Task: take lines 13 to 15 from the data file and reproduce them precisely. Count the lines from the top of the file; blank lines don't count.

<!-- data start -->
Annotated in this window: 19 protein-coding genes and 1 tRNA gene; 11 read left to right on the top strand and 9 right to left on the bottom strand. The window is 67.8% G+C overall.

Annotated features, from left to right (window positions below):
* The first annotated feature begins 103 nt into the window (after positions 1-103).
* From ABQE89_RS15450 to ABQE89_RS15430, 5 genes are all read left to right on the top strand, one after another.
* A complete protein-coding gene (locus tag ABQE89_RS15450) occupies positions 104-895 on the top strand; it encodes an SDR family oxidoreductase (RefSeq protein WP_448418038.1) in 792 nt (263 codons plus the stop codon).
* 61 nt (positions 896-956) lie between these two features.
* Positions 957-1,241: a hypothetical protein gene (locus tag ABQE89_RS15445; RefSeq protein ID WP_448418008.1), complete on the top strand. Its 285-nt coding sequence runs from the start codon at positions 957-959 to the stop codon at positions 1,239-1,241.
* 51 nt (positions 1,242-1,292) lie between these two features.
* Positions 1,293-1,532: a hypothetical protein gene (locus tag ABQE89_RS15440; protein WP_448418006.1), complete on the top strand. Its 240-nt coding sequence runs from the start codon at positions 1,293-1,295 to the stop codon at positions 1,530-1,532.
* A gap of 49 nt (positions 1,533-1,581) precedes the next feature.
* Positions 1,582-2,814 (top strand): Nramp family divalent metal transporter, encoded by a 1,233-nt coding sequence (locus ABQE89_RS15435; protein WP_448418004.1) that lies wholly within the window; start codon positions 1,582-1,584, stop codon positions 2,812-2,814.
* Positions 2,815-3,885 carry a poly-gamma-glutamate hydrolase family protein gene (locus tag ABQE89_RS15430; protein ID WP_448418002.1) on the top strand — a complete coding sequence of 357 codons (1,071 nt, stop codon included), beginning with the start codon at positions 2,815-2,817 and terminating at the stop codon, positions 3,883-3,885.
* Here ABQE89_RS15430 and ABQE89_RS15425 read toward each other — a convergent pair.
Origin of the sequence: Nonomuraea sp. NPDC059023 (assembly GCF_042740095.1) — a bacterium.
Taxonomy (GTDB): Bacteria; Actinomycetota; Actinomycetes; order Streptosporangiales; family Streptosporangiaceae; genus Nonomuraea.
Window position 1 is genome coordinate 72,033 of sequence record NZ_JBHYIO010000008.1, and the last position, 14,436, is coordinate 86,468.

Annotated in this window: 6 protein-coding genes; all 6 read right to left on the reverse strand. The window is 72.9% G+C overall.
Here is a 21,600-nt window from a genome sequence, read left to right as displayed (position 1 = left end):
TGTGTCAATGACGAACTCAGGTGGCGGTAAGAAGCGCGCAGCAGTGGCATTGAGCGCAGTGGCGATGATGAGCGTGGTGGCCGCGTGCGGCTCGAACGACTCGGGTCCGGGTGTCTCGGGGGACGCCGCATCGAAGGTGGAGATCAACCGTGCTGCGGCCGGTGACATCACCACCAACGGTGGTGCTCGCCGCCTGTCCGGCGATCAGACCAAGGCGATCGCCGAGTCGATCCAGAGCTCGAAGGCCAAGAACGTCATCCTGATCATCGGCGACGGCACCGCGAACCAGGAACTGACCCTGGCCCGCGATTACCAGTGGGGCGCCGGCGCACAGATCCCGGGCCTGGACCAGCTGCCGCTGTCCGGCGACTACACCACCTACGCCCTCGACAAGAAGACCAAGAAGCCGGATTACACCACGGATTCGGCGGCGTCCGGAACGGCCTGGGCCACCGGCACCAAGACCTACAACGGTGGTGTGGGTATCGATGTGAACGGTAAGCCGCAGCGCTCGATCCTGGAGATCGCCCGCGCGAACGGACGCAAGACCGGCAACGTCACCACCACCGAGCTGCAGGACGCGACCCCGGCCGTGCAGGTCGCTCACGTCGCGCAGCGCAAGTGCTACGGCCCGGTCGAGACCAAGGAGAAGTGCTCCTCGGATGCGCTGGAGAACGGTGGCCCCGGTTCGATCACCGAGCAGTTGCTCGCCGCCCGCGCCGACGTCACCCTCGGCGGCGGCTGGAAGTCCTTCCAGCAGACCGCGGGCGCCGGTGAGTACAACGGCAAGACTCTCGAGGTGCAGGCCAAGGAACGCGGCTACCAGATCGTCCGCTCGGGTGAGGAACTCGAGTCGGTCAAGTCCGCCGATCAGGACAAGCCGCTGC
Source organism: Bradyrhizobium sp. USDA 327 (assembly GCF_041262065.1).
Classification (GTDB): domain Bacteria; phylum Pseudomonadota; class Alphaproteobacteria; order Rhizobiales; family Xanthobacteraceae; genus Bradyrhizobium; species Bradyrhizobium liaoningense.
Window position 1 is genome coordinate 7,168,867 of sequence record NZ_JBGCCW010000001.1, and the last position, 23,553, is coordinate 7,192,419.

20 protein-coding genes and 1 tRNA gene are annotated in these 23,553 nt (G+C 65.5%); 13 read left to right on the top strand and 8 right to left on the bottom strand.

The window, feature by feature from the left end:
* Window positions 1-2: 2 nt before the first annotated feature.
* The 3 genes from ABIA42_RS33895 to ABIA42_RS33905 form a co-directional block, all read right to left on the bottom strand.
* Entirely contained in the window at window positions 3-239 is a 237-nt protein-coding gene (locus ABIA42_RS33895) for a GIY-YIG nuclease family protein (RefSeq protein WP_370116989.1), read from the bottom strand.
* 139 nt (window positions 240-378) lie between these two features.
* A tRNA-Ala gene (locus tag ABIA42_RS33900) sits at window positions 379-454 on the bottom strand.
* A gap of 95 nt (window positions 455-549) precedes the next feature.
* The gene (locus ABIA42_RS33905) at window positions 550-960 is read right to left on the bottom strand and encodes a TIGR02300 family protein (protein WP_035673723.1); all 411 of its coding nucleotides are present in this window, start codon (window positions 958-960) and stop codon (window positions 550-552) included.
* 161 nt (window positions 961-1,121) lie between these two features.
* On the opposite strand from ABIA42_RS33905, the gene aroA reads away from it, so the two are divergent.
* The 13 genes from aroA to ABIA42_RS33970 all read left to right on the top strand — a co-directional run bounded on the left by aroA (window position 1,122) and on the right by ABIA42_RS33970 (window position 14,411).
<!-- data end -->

* Here ABQE89_RS15430 and ABQE89_RS15425 read toward each other — a convergent pair.
Origin of the sequence: Nonomuraea sp. NPDC059023 (assembly GCF_042740095.1) — a bacterium.
Taxonomy (GTDB): Bacteria; Actinomycetota; Actinomycetes; order Streptosporangiales; family Streptosporangiaceae; genus Nonomuraea.